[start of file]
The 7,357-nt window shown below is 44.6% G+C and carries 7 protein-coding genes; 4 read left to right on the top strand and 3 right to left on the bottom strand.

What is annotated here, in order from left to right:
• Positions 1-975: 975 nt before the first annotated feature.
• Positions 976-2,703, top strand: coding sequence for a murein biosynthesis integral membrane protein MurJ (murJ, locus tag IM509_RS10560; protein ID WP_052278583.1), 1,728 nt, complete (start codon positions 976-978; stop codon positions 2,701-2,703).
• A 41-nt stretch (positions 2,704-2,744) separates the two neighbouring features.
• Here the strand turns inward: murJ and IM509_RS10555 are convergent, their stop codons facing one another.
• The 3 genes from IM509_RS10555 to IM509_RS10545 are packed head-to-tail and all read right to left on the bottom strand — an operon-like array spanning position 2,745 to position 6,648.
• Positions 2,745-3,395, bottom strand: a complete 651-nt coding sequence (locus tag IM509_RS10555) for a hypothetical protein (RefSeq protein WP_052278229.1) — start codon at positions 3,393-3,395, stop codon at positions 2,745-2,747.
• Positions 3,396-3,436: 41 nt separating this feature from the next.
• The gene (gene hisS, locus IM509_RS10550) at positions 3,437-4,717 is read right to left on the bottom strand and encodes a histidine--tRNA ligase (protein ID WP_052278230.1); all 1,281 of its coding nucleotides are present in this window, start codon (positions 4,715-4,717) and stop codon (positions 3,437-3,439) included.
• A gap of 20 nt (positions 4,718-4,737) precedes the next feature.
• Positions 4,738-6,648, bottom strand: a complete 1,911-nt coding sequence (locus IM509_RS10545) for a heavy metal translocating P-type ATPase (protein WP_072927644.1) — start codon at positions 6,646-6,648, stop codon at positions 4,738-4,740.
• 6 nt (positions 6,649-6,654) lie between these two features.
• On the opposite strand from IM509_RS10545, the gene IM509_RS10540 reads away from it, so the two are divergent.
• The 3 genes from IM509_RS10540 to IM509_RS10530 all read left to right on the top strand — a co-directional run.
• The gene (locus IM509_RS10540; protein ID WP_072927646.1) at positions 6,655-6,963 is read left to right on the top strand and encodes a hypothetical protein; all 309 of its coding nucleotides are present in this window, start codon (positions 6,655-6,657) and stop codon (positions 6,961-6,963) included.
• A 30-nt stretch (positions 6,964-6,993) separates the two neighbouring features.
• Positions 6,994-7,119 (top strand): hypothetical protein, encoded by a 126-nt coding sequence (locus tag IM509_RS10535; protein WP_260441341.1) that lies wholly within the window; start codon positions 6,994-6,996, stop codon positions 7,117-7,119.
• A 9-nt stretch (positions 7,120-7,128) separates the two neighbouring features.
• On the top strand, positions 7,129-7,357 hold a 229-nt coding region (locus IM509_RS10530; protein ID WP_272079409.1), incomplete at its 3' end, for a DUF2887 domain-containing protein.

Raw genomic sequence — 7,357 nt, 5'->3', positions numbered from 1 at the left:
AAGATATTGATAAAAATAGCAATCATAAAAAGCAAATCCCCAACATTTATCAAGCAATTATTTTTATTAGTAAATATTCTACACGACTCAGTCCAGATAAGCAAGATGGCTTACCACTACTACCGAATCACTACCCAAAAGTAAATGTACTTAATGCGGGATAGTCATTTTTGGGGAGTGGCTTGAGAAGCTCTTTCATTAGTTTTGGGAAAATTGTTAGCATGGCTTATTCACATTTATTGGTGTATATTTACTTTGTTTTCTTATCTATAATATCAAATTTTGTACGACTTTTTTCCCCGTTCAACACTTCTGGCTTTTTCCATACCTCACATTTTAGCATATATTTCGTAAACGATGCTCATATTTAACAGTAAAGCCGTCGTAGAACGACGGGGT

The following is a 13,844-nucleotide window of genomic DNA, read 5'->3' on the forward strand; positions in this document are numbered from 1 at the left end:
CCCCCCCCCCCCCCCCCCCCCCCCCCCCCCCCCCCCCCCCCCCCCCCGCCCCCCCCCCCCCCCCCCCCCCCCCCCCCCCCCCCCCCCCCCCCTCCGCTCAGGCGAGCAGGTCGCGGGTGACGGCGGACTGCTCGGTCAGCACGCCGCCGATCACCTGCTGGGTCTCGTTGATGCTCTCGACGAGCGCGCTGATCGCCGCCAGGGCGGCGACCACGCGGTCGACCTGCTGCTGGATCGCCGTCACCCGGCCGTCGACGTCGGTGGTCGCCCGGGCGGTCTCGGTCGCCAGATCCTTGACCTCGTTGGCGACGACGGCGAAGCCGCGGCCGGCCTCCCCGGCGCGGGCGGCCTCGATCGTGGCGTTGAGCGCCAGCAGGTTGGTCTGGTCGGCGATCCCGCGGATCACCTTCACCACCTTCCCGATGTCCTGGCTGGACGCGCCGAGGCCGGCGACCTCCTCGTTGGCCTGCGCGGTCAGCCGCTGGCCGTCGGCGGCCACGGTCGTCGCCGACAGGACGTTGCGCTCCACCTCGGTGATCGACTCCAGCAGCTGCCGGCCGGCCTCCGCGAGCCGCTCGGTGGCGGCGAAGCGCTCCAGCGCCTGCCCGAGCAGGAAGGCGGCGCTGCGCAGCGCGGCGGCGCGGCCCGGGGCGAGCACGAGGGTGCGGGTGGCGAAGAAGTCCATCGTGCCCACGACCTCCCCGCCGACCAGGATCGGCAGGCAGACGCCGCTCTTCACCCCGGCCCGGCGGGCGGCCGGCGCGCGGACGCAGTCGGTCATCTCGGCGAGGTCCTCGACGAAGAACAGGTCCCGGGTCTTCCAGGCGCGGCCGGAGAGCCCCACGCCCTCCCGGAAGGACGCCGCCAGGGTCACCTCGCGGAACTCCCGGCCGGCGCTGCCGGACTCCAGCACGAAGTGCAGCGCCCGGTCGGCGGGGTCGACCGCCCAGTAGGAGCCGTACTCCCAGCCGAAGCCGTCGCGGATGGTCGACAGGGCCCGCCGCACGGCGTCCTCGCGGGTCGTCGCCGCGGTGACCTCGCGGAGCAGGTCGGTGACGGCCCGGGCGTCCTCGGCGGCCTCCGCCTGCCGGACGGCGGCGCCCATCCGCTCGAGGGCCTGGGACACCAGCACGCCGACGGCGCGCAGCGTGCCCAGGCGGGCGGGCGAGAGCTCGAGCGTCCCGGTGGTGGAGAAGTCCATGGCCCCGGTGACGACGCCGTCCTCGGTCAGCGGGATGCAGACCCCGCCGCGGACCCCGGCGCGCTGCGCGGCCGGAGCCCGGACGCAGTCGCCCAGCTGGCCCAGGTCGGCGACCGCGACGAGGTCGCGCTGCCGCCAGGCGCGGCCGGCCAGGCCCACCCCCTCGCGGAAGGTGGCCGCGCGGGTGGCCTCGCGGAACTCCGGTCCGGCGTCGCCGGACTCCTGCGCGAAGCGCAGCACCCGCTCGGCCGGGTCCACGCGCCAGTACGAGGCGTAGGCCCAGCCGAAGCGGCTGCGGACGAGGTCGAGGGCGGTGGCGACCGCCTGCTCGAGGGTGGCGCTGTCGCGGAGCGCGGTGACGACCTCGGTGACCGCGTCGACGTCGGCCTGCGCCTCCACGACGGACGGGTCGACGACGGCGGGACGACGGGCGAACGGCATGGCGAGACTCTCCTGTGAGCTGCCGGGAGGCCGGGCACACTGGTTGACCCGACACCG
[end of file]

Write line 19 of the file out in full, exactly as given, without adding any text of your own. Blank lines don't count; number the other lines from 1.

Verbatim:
• A 9-nt stretch (positions 7,120-7,128) separates the two neighbouring features.